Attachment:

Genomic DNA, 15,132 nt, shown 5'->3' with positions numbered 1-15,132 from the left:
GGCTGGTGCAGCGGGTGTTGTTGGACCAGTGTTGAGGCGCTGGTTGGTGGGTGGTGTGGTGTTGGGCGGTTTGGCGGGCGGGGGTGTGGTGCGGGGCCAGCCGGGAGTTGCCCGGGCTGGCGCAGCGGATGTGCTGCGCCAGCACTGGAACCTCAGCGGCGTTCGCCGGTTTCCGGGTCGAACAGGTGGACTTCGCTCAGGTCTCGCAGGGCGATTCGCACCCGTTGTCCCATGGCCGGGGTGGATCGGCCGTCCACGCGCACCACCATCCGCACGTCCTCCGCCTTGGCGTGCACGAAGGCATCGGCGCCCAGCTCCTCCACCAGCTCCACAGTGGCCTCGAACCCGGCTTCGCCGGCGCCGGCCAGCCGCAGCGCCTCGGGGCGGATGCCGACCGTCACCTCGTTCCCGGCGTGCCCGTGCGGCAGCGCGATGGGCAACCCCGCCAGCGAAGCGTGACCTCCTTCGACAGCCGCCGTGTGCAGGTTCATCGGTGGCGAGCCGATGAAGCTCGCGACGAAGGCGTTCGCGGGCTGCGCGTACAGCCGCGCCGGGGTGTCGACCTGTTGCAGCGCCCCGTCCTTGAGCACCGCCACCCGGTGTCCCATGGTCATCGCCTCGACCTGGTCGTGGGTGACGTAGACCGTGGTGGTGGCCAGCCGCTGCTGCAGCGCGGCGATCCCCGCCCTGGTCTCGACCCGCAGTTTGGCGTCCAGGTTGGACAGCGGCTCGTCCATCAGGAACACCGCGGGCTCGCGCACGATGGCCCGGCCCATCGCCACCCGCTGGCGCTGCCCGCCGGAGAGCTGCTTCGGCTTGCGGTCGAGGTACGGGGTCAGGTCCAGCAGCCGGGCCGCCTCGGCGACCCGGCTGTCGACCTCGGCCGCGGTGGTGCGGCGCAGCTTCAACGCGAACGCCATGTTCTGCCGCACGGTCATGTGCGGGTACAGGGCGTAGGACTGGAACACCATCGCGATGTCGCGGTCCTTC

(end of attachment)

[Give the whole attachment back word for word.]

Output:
Genomic DNA, 15,132 nt, shown 5'->3' with positions numbered 1-15,132 from the left:
GGCTGGTGCAGCGGGTGTTGTTGGACCAGTGTTGAGGCGCTGGTTGGTGGGTGGTGTGGTGTTGGGCGGTTTGGCGGGCGGGGGTGTGGTGCGGGGCCAGCCGGGAGTTGCCCGGGCTGGCGCAGCGGATGTGCTGCGCCAGCACTGGAACCTCAGCGGCGTTCGCCGGTTTCCGGGTCGAACAGGTGGACTTCGCTCAGGTCTCGCAGGGCGATTCGCACCCGTTGTCCCATGGCCGGGGTGGATCGGCCGTCCACGCGCACCACCATCCGCACGTCCTCCGCCTTGGCGTGCACGAAGGCATCGGCGCCCAGCTCCTCCACCAGCTCCACAGTGGCCTCGAACCCGGCTTCGCCGGCGCCGGCCAGCCGCAGCGCCTCGGGGCGGATGCCGACCGTCACCTCGTTCCCGGCGTGCCCGTGCGGCAGCGCGATGGGCAACCCCGCCAGCGAAGCGTGACCTCCTTCGACAGCCGCCGTGTGCAGGTTCATCGGTGGCGAGCCGATGAAGCTCGCGACGAAGGCGTTCGCGGGCTGCGCGTACAGCCGCGCCGGGGTGTCGACCTGTTGCAGCGCCCCGTCCTTGAGCACCGCCACCCGGTGTCCCATGGTCATCGCCTCGACCTGGTCGTGGGTGACGTAGACCGTGGTGGTGGCCAGCCGCTGCTGCAGCGCGGCGATCCCCGCCCTGGTCTCGACCCGCAGTTTGGCGTCCAGGTTGGACAGCGGCTCGTCCATCAGGAACACCGCGGGCTCGCGCACGATGGCCCGGCCCATCGCCACCCGCTGGCGCTGCCCGCCGGAGAGCTGCTTCGGCTTGCGGTCGAGGTACGGGGTCAGGTCCAGCAGCCGGGCCGCCTCGGCGACCCGGCTGTCGACCTCGGCCGCGGTGGTGCGGCGCAGCTTCAACGCGAACGCCATGTTCTGCCGCACGGTCATGTGCGGGTACAGGGCGTAGGACTGGAACACCATCGCGATGTCGCGGTCCTTC